May 10, 2007
AUGUSTA, Ga.---Some big money is headed to an Augusta middle school. Officials at Glenn Hills Middle announced today they've been awarded a $1 million grant.
But now the school's principal, who worked to get the money, has been forced to leave.
Glenn Hills Middle School has some of the lowest reading and math scores in the county, and some school board members say this grant will help bring them up. But because of No Child Left Behind, Principal Hartley Gibbons won't get a chance to see it happen.
It's no secret Glenn Hills Middle School needs improvement. For the last six years, it has not met adequate yearly progress, and because of a lack of physical education resources, the principal says obesity is a big concern.
Today's announcement that the school will receive a $1 million grant starting this summer was more than good news.
"To have our students do something to keep them busy during the summer, so they will not be going down on Fourth Street," said Augusta Commissioner Calvin Holland.
The money will come over the next three years from the Georgia Department of Human Resources.
School officials say the money will be spent on a summer academic program, an after school program, and a new track, outdoor basketball and volleyball court, and putting green.
Principal Hartley Gibbons is being credited with getting the grant. But at tonight's school board meeting, he was demoted to assistant principal and moved to Butler High.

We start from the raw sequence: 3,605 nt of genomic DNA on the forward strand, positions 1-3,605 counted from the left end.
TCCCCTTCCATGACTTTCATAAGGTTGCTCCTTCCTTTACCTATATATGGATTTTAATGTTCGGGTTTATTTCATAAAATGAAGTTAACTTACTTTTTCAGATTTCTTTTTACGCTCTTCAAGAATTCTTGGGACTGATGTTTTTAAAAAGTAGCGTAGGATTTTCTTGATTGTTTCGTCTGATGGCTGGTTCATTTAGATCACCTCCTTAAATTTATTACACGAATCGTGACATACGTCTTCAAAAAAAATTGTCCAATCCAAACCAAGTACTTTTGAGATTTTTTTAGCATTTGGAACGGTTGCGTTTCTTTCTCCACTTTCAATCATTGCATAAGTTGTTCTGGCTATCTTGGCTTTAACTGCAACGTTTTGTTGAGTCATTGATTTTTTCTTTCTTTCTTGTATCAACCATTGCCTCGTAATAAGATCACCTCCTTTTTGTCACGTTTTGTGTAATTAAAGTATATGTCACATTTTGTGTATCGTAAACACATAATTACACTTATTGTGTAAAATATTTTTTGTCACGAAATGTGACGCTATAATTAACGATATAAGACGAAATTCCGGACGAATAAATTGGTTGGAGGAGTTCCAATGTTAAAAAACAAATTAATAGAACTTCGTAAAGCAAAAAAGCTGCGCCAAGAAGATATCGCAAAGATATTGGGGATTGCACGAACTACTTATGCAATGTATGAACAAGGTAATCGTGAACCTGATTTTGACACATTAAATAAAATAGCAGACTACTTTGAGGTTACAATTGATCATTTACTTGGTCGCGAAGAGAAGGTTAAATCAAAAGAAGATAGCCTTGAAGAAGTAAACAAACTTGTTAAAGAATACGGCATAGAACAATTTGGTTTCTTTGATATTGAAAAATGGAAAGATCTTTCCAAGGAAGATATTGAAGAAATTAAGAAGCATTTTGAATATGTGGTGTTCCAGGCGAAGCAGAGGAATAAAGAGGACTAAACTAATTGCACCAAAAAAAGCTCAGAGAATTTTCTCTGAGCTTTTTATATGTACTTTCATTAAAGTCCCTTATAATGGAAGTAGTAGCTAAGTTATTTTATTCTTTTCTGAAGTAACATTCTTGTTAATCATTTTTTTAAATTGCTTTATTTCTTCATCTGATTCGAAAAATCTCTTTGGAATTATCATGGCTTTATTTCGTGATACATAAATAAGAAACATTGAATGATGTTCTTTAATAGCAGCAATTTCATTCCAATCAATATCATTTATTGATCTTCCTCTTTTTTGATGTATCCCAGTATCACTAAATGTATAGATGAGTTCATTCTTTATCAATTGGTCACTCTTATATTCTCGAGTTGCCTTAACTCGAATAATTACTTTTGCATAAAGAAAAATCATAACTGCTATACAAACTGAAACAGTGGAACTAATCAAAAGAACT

"I don't feel like he's been given adequate time," said BOE member Barbara Pulliam. "He needs to be here a little longer."
The demotion recommendation came because after three years as principal, Glenn Hills Middle is still failing. Gibbons says until now, there's been no resources to improve.
"You must have the resources," he told News 12. "Without the resources, it is difficult for anyone to meet the demands placed on principals and administrators."
Right now, according to school officials, over 50 percent of the students at Glenn Hills Middle need after school help--but funding only allows ten percent to get it.
And while the BOE must comply with No Child Left Behind mandates, some school board members feel sending a man down who's finally bringing a school up is a wrong move.
"I think the tremendous gains he's made have shown, and I think he needs to be given adequate time to do a good job," said board member Joe Scott.
The grant will also pay for a suspension program. When students are suspended, instead of staying home, they would have to attend a special program in Barton Village.
Two other Richmond County principals were moved out of their jobs after the meeting. Rickey Lumpkin, former principal of Tubman Middle, is now assistant principal at Cross Creek High, and Janie Norris, former principal of Morgan Road Middle, is now the Title I Coordinator.
Also at the meeting, seven new elementary principals were named to replace retiring principals.